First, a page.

A social project in Sodwana bay
This month I am in Sodwana Bay - a marine protected area within the Isimangaliso Wetland Park which is a UNESCO World Heritage site.
Sodwana Bay is renowned for its pristine coral reef system with over 1500 species of fish, around 350 coral species and a wide variety of mega fauna and invertebrates. The region also boasts the largest forested coastal dunes in Africa, the largest natural freshwater lake in Southern Africa.
My role here, however, is more on the anthropocentric side which is very new to me. But I have always believed that community development is irrevocably linked to conservation - especially when rural communities outlie protected areas.
As part of the social project, I am working with local schools to implement an environmental education lesson plan in the curriculum. This involves teaching local kids about the iSimangaliso Wetlands area, its value, what threatens it, and things they can do to help and get involved in conservation.
Some of the conservation threats to this area include unsustainable agriculture, deforestation, and pollution.
The main issues, however, lie in the marine environment which is heavily impacted by illegal fishing, commercial over-fishing, tourism pressures, and the poaching of turtles and their eggs.
I believe there is great value in creating a sense of pride in a land. As locals begin to understand the true value of their home, it initiates a self-relugating society. This could take generations, but raising awareness among the youth is the best way to effect long term change - and environmental education is a start. Another important factor of course, is for locals to benefit more from tourism revenues but that's a story for another day.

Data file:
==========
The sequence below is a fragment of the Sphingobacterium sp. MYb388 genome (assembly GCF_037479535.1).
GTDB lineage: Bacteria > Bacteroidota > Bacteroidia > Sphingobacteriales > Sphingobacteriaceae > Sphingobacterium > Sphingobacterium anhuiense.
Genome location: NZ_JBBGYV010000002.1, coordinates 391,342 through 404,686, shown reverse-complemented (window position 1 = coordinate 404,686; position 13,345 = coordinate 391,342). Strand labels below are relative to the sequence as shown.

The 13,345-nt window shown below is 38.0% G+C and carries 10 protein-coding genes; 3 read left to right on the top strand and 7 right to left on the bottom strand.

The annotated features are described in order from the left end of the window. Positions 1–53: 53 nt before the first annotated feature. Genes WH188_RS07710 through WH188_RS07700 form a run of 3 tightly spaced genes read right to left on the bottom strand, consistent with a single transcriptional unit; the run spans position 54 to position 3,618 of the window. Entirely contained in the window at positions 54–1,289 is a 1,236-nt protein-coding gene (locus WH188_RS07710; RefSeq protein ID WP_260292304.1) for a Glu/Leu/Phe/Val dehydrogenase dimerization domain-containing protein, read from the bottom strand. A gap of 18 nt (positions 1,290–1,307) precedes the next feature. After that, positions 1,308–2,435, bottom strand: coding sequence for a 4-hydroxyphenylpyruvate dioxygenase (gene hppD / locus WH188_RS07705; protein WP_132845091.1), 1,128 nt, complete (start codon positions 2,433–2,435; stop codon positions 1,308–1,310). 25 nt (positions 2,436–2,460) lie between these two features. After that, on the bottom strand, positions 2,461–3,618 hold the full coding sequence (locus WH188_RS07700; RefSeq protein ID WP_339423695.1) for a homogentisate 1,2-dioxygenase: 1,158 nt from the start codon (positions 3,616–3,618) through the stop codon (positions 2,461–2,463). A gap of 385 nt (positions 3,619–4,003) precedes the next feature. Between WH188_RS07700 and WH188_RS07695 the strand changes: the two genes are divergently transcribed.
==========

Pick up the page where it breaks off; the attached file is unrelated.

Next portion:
Exploring new environments
It's wonderful to be in a new environment. Sodwana bay is an incredibly relaxed town with a laid back hippie vibe.
The town is small – just one street really - and although quiet now, I have heard it comes alive during the peak season. I am glad I will miss that part. I am definately enjoying the stillness and simpleness of beach life.
On this project there's a lot of downtime and I've taken advantage of that by doing some exploring.
I've made friends with some of the scuba diving interns sharing our camp and we have been spending afternoons hiking random trails from the beach into the forested area. And I have been joining volunteer groups for sundowners at the picturesque highpoint Ngobo Seleni.
Learning about marine life
The camp is run by an awesome couple passionate about marine conservation. I was lucky enough to tag along on one of their turtle tours.
We drove from Sodwana bay through coastal forest north toward Mozambique and hiked along the beach for about eight kilometers looking for turtles. Leatherback and loggerhead turtles nest on these beaches from around December until March.
Thus far I have always been involved terrestrial wildlife conservation but the marine world has always intrigued and inspired me. In the few weeks I've been here, I have already learnt so much - sitting in on lectures wherever I can - and I must say, my mind if blown. Evolution in the marine environment is unbelievably advanced. It is really an alien world to me, and one I am very much looking forward to exploring.